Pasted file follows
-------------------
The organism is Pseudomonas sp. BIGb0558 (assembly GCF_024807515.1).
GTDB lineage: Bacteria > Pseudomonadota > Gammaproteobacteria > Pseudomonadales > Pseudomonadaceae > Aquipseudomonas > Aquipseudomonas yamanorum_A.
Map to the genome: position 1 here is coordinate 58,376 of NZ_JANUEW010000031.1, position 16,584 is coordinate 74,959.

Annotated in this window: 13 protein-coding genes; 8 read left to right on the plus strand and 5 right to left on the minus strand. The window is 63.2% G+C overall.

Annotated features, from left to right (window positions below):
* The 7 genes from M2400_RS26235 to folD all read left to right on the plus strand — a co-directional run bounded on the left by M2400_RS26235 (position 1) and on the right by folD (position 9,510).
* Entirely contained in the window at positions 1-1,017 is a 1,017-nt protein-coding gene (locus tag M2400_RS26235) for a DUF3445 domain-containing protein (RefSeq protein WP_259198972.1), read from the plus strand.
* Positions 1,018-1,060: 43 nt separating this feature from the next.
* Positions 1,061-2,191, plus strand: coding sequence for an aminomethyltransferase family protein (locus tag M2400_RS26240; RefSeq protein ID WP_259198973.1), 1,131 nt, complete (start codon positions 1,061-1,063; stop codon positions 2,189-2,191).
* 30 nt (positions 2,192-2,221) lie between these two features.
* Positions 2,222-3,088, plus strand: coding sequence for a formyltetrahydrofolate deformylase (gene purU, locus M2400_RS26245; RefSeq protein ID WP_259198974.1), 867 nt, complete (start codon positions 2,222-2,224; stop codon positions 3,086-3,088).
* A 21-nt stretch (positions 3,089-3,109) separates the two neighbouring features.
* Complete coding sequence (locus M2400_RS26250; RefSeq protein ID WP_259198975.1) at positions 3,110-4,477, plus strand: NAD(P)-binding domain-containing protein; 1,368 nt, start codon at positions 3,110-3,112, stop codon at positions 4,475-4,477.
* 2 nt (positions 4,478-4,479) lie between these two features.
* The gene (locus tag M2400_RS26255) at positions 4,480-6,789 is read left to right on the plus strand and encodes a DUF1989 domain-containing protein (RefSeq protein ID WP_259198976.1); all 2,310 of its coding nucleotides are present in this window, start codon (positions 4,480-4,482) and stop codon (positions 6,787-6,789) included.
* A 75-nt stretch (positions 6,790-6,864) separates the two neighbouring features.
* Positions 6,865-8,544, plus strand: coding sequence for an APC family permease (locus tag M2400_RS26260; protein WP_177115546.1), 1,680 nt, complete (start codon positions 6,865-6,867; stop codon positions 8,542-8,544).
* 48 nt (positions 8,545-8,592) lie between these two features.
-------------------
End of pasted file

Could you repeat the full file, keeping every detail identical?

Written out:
The organism is Pseudomonas sp. BIGb0558 (assembly GCF_024807515.1).
GTDB lineage: Bacteria > Pseudomonadota > Gammaproteobacteria > Pseudomonadales > Pseudomonadaceae > Aquipseudomonas > Aquipseudomonas yamanorum_A.
Map to the genome: position 1 here is coordinate 58,376 of NZ_JANUEW010000031.1, position 16,584 is coordinate 74,959.

Annotated in this window: 13 protein-coding genes; 8 read left to right on the plus strand and 5 right to left on the minus strand. The window is 63.2% G+C overall.

Annotated features, from left to right (window positions below):
* The 7 genes from M2400_RS26235 to folD all read left to right on the plus strand — a co-directional run bounded on the left by M2400_RS26235 (position 1) and on the right by folD (position 9,510).
* Entirely contained in the window at positions 1-1,017 is a 1,017-nt protein-coding gene (locus tag M2400_RS26235) for a DUF3445 domain-containing protein (RefSeq protein WP_259198972.1), read from the plus strand.
* Positions 1,018-1,060: 43 nt separating this feature from the next.
* Positions 1,061-2,191, plus strand: coding sequence for an aminomethyltransferase family protein (locus tag M2400_RS26240; RefSeq protein ID WP_259198973.1), 1,131 nt, complete (start codon positions 1,061-1,063; stop codon positions 2,189-2,191).
* 30 nt (positions 2,192-2,221) lie between these two features.
* Positions 2,222-3,088, plus strand: coding sequence for a formyltetrahydrofolate deformylase (gene purU, locus M2400_RS26245; RefSeq protein ID WP_259198974.1), 867 nt, complete (start codon positions 2,222-2,224; stop codon positions 3,086-3,088).
* A 21-nt stretch (positions 3,089-3,109) separates the two neighbouring features.
* Complete coding sequence (locus M2400_RS26250; RefSeq protein ID WP_259198975.1) at positions 3,110-4,477, plus strand: NAD(P)-binding domain-containing protein; 1,368 nt, start codon at positions 3,110-3,112, stop codon at positions 4,475-4,477.
* 2 nt (positions 4,478-4,479) lie between these two features.
* The gene (locus tag M2400_RS26255) at positions 4,480-6,789 is read left to right on the plus strand and encodes a DUF1989 domain-containing protein (RefSeq protein ID WP_259198976.1); all 2,310 of its coding nucleotides are present in this window, start codon (positions 4,480-4,482) and stop codon (positions 6,787-6,789) included.
* A 75-nt stretch (positions 6,790-6,864) separates the two neighbouring features.
* Positions 6,865-8,544, plus strand: coding sequence for an APC family permease (locus tag M2400_RS26260; protein WP_177115546.1), 1,680 nt, complete (start codon positions 6,865-6,867; stop codon positions 8,542-8,544).
* 48 nt (positions 8,545-8,592) lie between these two features.